Juma Mentorship in Action: Sophie and Nash

When it comes to mentor-mentee relationships, at Juma, we value the way that trust between a mentor and mentee can create pathways to new opportunities. Juma San Francisco Program Coordinator, Sophie Linder, and her Juma youth mentee, Nash, embody a relationship that is defined by Juma’s core values of transparency and integrity, respect and appreciation, knowing that we are stronger together, and of course, always putting Juma youth first.

In her first baseball season working with Juma, Nash already felt comfortable being open with Sophie and knew that Sophie was someone she could rely on for help and information as she adjusted to the new role. “I feel like she always goes out of her way to check in with me and get me opportunities,” Nash explains. “I know she doesn’t have to do that, but she does, and I’m glad to have that even though I’m new here.”

The role of a Juma Program Coordinator is first and foremost that of a mentor; they work to build trusting relationships with each of the youth in their cohort. This relationship is the foundation for supporting youth as they go through Juma’s YouthConnect program and bridge the divide between young adulthood and the working world. Program Coordinators teach Juma workshops and connect to youth through one-on-one meetings where they get to know them as individuals and offer support and guidance.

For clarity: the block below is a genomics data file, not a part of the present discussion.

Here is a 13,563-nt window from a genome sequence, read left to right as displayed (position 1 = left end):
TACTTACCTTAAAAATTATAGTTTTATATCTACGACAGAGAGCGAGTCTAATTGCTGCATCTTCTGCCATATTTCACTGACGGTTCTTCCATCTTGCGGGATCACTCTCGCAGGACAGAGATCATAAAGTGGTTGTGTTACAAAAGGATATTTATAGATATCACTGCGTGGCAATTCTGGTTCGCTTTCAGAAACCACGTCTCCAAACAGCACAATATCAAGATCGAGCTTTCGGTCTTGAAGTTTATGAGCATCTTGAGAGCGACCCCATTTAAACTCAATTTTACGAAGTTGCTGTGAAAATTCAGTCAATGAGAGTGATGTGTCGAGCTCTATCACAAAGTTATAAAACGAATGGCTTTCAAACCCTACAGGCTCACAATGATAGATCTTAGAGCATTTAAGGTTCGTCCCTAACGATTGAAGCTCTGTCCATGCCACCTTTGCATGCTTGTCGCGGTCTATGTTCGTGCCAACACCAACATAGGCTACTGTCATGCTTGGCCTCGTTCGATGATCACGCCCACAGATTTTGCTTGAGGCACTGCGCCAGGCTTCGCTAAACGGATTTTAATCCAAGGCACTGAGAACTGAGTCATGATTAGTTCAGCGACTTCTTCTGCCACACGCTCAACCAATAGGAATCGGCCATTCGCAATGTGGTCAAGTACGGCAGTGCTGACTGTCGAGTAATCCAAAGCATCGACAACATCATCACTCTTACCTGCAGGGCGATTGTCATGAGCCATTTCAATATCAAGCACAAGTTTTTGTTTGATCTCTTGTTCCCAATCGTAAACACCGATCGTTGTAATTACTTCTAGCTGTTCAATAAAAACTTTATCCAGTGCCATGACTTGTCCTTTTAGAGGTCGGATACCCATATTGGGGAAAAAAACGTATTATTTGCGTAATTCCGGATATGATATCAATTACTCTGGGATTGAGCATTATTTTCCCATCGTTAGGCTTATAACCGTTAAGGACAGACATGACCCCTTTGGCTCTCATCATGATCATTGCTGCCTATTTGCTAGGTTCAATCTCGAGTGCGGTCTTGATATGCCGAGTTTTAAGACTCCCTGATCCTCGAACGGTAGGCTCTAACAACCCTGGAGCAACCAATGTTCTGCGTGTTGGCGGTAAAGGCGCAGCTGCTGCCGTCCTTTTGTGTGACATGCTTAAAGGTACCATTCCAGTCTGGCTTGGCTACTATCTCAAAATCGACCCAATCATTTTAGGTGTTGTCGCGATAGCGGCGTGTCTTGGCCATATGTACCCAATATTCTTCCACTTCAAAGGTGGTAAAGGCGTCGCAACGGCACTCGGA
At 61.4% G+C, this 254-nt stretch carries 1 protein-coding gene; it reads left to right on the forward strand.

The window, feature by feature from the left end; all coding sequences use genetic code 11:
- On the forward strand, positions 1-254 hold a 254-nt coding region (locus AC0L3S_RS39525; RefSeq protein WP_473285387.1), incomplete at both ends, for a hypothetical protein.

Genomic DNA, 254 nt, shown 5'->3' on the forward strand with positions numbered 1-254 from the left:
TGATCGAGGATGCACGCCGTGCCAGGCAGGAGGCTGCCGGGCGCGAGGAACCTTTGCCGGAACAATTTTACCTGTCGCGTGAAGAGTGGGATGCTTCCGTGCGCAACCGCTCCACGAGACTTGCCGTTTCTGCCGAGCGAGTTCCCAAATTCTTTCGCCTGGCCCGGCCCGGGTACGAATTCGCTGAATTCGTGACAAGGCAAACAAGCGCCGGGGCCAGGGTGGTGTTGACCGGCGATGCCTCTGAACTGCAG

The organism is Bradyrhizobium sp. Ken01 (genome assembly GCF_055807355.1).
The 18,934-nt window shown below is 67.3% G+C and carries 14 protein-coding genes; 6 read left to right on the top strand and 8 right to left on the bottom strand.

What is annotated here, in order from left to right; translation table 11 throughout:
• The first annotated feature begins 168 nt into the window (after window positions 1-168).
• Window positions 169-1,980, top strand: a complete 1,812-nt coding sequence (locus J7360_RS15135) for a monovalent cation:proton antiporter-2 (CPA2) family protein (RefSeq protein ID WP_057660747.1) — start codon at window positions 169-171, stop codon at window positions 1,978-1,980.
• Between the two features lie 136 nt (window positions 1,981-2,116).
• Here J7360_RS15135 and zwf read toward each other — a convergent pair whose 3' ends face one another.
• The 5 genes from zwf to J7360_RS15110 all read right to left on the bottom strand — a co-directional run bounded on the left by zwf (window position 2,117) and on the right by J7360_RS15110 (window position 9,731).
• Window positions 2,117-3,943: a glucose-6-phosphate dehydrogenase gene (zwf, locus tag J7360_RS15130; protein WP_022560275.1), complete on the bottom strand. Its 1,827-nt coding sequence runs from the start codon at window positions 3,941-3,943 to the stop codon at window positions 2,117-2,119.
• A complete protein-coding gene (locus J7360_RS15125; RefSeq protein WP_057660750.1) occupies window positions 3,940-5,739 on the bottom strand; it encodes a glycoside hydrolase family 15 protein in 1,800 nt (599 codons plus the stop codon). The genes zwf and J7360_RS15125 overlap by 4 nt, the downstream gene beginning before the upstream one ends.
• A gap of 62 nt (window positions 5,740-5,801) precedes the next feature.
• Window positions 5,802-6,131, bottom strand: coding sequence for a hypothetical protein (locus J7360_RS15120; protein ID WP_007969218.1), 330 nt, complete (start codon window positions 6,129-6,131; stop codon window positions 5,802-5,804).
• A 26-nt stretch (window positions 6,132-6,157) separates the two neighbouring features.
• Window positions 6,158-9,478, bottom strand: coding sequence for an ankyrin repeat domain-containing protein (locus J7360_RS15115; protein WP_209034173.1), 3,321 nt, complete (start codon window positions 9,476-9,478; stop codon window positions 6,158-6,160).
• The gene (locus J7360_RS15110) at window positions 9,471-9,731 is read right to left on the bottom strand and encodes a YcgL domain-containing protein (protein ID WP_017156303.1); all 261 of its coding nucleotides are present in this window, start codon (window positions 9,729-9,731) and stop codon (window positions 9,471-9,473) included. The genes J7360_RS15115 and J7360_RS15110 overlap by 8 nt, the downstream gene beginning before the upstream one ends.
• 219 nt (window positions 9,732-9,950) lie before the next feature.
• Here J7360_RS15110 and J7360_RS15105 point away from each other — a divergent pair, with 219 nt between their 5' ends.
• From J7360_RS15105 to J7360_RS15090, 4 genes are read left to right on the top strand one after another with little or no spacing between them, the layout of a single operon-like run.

“I learned that Nash is very passionate about robotics–she’s on the robotics team at her high school and spent last year building a robot. She sent me a really impressive photo of the robot her team was working on!” Sophie exclaims. Her face lights up as she discusses the role she plays in the lives of the youth she supports. She makes a concerted effort to get to know each of them individually so that she can tailor their Juma experience and ensure they get the most from their time in the program. “Part of the [monthly one-on-one] check-ins entails connecting our [youth] to professionals in their fields of interest, and preparing them for informational interviews with those professionals,” she explains.

The Mentor-Mentee relationship extends beyond just connections to helpful opportunities; it also helps mentees build confidence. Because Juma youth know their Program Coordinator is there to support them both on and off the job, they have a safe resource to go to when they have a need or a concern. “Nash does a great job of advocating for herself,” says Sophie. “She tells me where she needs support in her interests and is eager to work toward achieving them.”

To Nash, Juma is something she can depend on to open doors to opportunity. “I kind of didn’t know what to expect when I started,” Nash recalls. “I was surprised in a good way.” In the future, she hopes to take what she’s learning from Juma into her career by finding ways to give back to her community. “Inequality is everywhere,” she says. “Everyone deserves an opportunity.”

And thanks to dedicated staff like Sophie who work to foster trusting relationships and build youth up as they take their first steps into the working world, at Juma, everyone has access to opportunity.